Methods. A secondary analysis of data collected by Dutton, Goodman, and Schmidt (2006) was conducted. The original sample included 757 participants recruited from diverse locations (IPV agencies, social services agencies, and community settings), which was cleaned to yield a final sample of 714 participants (60% female, 51% Black). Individuals completed a survey, which included demographic questions and instruments assessing their own perpetration of and victimization by violence and control (including the Revised Conflict Tactics Scale, Psychological Maltreatment of Women Inventory, and Coercive Control Measure). Cluster analyses and chi-square tests of independence were used to test the hypotheses.
Results. Cluster analyses indicated that elements of IPV (control perpetration, control victimization, violence victimization and violence perpetration) all clustered into high/low patterns at the individual level within this economically and demographically disadvantaged sample. These patterns intersected to create 10 unique combinations of IPV at the relationship level, as hypothesized. However, several of the hypothesized categories had very low frequencies and were collapsed into conceptually and statistically congruent categories to yield a 7 category solution. These included 4 categories of IPV proposed by previous authors (e.g., Johnson; situational violence, violent resistance, intimate terrorism, and mutual coercive control), 2 control-related categories (situational control and control resistance), as well as a no-IPV category. Chi-square tests of independence indicated that distributions of these categories of IPV were dependent on gender but independent of race. Men reported relationships marked as situational control at rates higher than expected and intimate terrorism less than expected.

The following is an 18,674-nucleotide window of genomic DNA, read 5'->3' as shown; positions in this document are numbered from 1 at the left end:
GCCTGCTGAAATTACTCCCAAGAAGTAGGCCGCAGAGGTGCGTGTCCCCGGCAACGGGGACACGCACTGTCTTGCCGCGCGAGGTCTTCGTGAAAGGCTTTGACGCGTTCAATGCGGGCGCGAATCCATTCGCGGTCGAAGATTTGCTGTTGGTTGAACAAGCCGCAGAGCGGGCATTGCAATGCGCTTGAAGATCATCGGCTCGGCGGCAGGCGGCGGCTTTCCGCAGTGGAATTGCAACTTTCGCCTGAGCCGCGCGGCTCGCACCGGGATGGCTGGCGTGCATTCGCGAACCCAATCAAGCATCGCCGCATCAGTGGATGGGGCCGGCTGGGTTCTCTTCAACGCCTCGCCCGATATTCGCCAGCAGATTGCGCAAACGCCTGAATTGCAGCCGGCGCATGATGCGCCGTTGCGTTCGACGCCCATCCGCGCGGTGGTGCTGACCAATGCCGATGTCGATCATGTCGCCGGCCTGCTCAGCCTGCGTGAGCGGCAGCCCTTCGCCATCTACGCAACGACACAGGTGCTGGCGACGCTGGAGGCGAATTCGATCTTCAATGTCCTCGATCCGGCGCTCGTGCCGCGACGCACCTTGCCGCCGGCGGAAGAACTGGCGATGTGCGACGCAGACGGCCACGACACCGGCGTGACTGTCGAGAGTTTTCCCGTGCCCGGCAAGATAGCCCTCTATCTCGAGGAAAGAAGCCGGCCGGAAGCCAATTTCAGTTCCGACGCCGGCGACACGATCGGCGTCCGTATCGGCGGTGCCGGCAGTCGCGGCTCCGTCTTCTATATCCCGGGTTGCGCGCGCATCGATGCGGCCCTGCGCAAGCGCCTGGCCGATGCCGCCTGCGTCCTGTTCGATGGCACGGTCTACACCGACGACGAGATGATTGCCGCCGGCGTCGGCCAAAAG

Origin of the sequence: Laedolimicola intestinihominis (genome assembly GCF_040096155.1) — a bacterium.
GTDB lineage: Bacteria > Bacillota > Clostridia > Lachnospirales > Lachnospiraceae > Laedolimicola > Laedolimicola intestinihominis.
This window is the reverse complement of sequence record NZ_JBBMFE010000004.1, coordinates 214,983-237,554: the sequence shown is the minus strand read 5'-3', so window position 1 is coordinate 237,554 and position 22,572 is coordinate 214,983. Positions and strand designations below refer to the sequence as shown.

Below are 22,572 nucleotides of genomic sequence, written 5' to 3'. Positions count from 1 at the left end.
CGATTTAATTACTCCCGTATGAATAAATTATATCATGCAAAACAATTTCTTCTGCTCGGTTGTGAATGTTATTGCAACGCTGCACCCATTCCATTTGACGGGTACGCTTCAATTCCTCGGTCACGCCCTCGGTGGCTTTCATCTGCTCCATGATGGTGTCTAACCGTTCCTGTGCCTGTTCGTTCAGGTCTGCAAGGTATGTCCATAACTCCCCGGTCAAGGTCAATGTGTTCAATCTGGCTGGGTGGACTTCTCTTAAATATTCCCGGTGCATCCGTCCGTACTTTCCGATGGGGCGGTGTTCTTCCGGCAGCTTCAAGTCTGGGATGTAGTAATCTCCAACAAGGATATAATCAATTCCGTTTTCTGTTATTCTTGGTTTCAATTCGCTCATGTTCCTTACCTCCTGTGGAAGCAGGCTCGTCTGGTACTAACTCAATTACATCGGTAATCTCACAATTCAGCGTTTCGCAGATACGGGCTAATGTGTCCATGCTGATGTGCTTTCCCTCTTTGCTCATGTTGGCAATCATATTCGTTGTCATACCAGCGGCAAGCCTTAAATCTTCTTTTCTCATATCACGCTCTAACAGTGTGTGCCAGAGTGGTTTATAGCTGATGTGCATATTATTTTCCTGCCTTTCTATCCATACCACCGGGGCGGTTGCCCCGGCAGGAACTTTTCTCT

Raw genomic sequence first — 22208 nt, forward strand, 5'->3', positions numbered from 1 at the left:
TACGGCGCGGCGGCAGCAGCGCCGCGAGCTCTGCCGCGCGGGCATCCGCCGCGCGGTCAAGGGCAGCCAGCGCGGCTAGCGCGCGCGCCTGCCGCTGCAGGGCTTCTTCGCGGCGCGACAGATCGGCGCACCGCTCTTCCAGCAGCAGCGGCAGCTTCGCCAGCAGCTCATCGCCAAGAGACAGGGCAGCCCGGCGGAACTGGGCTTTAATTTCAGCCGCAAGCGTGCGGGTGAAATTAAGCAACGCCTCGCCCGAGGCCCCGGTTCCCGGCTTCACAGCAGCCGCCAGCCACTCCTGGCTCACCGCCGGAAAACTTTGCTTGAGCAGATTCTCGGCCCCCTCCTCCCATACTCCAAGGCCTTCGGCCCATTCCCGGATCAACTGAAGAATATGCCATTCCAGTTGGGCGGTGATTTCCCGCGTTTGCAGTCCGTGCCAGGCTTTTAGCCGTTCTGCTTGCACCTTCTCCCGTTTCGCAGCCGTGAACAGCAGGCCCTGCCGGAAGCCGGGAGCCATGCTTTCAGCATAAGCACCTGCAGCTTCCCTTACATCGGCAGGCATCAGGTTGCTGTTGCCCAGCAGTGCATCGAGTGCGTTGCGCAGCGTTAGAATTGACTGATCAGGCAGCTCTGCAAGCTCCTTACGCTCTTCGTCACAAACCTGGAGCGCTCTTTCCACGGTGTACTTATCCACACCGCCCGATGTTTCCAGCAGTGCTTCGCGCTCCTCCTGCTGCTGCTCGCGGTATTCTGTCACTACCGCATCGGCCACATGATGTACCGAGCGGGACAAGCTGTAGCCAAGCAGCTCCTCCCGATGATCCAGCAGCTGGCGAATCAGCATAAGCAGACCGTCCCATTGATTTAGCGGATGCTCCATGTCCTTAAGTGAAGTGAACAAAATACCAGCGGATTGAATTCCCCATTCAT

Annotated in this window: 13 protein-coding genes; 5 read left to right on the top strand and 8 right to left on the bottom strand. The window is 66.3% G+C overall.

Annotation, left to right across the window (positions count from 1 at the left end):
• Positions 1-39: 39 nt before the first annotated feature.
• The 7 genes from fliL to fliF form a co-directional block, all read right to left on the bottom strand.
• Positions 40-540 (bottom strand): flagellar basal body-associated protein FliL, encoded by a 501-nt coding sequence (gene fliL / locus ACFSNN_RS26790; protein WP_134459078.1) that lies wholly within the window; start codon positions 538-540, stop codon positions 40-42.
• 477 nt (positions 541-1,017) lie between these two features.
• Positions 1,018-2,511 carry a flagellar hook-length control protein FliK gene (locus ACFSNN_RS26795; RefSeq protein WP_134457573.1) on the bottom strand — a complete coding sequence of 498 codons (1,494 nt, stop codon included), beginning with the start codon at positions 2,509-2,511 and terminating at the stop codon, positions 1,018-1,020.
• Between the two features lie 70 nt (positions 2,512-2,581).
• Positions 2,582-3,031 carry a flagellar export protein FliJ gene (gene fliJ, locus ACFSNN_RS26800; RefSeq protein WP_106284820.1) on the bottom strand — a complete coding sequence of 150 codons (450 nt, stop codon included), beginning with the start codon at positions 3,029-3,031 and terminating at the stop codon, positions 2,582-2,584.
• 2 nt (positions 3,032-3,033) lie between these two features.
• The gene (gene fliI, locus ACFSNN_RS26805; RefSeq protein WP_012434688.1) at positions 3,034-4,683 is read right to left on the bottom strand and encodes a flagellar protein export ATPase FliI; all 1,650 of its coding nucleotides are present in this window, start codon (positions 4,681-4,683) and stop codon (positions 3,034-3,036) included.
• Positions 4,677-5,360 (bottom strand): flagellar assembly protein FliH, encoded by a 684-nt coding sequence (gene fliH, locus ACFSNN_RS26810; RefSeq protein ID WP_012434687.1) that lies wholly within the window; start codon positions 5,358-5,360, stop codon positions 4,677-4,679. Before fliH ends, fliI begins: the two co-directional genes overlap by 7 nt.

Conclusions. This research suggests that IPV is not a unitary phenomenon but is experienced differently within relationships. The majority of IPV was bidirectional, while several categories of IPV were control-related and gender was an important component of the typology. This typology provides a comprehensive framework for understanding the range of violent and controlling experiences within relationships. By doing so, social workers can utilize a common language to describe IPV within their clients, which can be used to guide the development and implementation of responsive treatment modalities.